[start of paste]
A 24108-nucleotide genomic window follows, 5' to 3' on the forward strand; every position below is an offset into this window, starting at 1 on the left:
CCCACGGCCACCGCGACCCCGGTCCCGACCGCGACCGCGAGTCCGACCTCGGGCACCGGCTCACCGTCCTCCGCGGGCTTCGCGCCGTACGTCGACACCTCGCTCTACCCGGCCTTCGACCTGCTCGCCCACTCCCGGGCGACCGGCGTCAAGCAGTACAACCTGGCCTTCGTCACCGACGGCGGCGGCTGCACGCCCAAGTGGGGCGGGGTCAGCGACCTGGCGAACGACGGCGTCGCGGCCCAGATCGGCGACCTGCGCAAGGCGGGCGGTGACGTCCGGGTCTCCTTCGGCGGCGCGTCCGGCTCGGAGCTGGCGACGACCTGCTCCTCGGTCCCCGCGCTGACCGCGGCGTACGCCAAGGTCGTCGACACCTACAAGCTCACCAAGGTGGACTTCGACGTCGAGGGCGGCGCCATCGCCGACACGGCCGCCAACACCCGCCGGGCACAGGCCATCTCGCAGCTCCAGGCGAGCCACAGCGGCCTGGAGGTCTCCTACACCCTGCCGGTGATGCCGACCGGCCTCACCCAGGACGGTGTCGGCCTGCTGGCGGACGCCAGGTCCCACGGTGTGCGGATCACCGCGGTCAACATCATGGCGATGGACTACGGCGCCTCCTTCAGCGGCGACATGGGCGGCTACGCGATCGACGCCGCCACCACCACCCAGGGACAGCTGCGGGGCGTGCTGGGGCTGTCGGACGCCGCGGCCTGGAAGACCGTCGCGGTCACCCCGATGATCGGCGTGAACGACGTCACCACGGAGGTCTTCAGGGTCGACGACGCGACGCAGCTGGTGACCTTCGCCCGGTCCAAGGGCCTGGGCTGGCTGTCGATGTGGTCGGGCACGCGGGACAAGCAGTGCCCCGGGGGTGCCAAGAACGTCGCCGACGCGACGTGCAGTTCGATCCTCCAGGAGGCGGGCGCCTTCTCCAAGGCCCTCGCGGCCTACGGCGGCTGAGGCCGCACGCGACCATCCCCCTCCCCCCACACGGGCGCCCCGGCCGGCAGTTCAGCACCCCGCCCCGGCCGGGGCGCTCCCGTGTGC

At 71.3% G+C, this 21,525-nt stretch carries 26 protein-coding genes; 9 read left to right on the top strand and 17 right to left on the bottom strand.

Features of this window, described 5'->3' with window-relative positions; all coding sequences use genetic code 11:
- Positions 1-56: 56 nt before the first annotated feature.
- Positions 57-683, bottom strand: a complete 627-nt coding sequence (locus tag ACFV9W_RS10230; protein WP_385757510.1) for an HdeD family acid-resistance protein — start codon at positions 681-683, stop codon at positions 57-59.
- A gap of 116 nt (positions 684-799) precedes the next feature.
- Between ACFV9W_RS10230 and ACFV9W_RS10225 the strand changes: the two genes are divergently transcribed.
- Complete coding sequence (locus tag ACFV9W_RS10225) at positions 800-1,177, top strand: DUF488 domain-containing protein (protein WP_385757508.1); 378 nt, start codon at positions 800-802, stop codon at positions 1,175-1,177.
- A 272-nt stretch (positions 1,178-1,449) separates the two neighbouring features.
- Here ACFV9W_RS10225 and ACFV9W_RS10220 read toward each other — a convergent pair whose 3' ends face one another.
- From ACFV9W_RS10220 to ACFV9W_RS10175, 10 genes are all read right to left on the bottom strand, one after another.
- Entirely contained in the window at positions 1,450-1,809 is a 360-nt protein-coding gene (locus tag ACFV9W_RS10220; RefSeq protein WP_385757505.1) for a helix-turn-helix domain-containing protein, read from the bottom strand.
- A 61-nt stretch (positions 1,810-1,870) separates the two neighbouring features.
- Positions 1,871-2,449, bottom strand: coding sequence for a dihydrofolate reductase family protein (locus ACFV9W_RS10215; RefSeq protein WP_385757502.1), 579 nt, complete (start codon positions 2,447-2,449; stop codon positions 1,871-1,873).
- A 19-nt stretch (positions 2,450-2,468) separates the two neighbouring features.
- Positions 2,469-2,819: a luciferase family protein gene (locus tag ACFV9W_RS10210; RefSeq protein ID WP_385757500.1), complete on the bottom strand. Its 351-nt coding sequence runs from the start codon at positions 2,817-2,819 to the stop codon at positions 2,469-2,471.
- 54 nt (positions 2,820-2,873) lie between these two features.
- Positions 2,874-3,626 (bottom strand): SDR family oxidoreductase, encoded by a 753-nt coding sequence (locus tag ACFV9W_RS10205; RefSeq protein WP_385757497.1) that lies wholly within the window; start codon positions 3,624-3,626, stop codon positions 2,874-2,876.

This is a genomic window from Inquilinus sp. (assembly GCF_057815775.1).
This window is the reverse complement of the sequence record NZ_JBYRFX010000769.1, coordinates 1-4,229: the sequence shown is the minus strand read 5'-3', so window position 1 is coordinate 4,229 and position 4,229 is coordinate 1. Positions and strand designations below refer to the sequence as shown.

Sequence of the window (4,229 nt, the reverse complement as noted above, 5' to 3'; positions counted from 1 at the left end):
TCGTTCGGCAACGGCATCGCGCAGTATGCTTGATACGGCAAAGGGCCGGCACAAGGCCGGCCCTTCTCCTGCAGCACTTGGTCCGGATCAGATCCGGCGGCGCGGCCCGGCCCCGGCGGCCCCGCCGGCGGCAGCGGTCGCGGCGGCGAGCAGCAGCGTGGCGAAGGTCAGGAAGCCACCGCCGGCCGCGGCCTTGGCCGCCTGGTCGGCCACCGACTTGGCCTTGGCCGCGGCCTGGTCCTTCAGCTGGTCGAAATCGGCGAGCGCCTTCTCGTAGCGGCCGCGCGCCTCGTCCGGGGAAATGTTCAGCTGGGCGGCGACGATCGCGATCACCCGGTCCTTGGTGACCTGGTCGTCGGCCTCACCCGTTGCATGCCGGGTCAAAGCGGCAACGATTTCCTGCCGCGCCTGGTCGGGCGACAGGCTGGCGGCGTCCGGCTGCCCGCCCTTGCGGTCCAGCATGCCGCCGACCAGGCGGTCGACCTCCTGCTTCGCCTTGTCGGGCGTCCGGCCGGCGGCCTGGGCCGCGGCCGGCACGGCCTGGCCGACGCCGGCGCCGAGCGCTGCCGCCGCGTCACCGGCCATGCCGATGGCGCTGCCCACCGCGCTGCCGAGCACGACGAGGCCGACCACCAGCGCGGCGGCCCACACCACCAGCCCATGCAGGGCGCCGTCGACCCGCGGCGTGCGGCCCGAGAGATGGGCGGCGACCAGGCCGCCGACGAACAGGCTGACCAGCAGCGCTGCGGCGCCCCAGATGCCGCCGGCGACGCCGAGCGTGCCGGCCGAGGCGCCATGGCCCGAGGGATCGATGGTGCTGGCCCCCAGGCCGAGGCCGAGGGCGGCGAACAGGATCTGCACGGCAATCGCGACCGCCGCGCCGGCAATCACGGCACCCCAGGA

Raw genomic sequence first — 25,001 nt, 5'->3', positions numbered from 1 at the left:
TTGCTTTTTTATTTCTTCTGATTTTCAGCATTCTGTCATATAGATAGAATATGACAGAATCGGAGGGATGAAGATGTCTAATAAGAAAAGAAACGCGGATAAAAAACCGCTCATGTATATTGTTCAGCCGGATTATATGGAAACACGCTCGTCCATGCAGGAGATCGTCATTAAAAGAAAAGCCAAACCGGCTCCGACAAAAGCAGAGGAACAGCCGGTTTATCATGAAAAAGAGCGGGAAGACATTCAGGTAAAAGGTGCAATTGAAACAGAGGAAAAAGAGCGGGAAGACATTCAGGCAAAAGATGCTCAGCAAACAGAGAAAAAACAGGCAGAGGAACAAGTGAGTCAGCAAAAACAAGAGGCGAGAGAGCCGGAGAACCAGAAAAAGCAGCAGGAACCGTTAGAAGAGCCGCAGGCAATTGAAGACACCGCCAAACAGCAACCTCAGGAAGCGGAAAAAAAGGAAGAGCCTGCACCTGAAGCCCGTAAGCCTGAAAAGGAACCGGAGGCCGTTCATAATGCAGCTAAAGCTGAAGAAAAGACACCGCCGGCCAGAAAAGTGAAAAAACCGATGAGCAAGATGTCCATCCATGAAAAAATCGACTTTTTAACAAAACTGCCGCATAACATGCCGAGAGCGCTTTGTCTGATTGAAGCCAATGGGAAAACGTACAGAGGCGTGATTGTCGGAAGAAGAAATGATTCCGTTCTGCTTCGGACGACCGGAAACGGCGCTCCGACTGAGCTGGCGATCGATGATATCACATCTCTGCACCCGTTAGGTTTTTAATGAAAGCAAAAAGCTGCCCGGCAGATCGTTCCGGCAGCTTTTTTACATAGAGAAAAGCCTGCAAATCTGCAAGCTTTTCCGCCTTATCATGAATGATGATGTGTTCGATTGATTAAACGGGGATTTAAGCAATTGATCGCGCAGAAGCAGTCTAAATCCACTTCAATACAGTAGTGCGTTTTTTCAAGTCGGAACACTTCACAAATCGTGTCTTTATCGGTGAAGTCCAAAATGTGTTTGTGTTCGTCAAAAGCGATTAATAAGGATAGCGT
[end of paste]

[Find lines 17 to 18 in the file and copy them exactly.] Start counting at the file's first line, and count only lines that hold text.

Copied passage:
- Positions 2,469-2,819: a luciferase family protein gene (locus tag ACFV9W_RS10210; RefSeq protein ID WP_385757500.1), complete on the bottom strand. Its 351-nt coding sequence runs from the start codon at positions 2,817-2,819 to the stop codon at positions 2,469-2,471.
- 54 nt (positions 2,820-2,873) lie between these two features.